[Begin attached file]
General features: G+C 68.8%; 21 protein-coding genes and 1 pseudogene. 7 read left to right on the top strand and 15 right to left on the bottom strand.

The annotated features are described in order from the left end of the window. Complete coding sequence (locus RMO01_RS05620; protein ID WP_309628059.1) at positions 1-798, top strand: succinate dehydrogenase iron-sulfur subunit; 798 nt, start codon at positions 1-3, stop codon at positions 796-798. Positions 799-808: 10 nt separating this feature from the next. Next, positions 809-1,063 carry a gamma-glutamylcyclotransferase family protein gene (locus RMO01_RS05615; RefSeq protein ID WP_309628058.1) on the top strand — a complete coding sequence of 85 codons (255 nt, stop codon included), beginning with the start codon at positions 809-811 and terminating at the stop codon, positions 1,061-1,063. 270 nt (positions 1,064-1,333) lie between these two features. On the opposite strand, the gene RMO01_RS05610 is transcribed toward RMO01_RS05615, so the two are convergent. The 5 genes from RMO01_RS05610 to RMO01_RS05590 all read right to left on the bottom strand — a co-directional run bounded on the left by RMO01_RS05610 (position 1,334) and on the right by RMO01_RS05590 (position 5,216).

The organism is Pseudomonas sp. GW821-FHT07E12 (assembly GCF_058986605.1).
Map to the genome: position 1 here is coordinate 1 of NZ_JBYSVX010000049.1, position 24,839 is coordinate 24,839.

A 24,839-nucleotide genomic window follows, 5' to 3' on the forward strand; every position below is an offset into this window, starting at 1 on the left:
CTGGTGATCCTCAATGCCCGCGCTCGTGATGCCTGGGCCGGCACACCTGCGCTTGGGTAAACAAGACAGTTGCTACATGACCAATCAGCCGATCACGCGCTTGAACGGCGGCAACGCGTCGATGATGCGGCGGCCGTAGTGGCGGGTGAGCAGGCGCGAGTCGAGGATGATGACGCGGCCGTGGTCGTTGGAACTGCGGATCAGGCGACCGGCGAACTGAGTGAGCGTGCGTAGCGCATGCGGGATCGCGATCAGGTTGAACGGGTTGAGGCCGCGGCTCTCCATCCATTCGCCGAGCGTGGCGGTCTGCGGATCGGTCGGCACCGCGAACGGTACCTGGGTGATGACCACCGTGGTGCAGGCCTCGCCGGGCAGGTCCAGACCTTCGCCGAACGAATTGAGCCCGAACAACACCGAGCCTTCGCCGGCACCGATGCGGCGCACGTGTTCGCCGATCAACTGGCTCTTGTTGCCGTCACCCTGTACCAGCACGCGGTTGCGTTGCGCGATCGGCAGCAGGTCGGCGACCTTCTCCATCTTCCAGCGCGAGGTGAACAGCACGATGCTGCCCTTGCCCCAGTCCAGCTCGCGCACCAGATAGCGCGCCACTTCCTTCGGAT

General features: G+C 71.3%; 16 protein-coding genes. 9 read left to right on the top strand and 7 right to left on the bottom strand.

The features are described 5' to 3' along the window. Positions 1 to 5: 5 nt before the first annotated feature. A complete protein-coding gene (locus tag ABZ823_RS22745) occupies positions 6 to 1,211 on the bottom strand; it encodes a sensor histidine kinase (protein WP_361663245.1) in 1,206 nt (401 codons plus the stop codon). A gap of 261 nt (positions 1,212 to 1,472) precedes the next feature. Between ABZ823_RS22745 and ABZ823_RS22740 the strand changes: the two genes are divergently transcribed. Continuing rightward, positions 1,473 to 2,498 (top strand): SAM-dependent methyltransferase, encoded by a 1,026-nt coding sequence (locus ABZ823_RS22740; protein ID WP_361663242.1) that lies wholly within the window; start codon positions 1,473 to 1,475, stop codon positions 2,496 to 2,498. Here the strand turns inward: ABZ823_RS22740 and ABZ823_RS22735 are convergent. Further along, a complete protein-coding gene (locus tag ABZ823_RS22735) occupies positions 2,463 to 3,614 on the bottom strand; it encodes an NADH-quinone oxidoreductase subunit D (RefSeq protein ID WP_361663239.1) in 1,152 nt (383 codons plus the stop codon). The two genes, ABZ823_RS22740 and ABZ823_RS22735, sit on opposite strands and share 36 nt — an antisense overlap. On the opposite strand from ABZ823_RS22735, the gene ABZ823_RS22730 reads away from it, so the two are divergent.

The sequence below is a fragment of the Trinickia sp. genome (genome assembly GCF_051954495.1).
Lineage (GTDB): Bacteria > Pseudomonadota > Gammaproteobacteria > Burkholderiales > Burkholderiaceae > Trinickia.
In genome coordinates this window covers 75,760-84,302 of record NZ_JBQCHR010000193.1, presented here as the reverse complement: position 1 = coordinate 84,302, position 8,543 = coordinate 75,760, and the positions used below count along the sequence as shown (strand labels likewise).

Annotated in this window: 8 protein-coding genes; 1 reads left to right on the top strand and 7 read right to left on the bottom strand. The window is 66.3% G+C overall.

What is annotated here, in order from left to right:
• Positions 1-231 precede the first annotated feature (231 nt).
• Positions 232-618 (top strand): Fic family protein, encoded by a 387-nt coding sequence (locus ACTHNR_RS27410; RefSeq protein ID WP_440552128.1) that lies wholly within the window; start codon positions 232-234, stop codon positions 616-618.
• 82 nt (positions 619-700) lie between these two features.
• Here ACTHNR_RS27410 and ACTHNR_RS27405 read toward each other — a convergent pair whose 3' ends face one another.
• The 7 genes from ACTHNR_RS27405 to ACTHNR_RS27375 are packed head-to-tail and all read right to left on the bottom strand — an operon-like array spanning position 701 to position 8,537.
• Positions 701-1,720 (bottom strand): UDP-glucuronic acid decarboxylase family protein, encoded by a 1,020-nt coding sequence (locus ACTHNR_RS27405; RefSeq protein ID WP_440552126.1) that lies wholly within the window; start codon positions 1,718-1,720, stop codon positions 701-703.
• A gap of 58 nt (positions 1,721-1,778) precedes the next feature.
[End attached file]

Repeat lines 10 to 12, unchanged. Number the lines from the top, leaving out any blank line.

Lineage (GTDB): Bacteria > Pseudomonadota > Gammaproteobacteria > Burkholderiales > Burkholderiaceae > Trinickia.
In genome coordinates this window covers 75,760-84,302 of record NZ_JBQCHR010000193.1, presented here as the reverse complement: position 1 = coordinate 84,302, position 8,543 = coordinate 75,760, and the positions used below count along the sequence as shown (strand labels likewise).

Annotated in this window: 8 protein-coding genes; 1 reads left to right on the top strand and 7 read right to left on the bottom strand. The window is 66.3% G+C overall.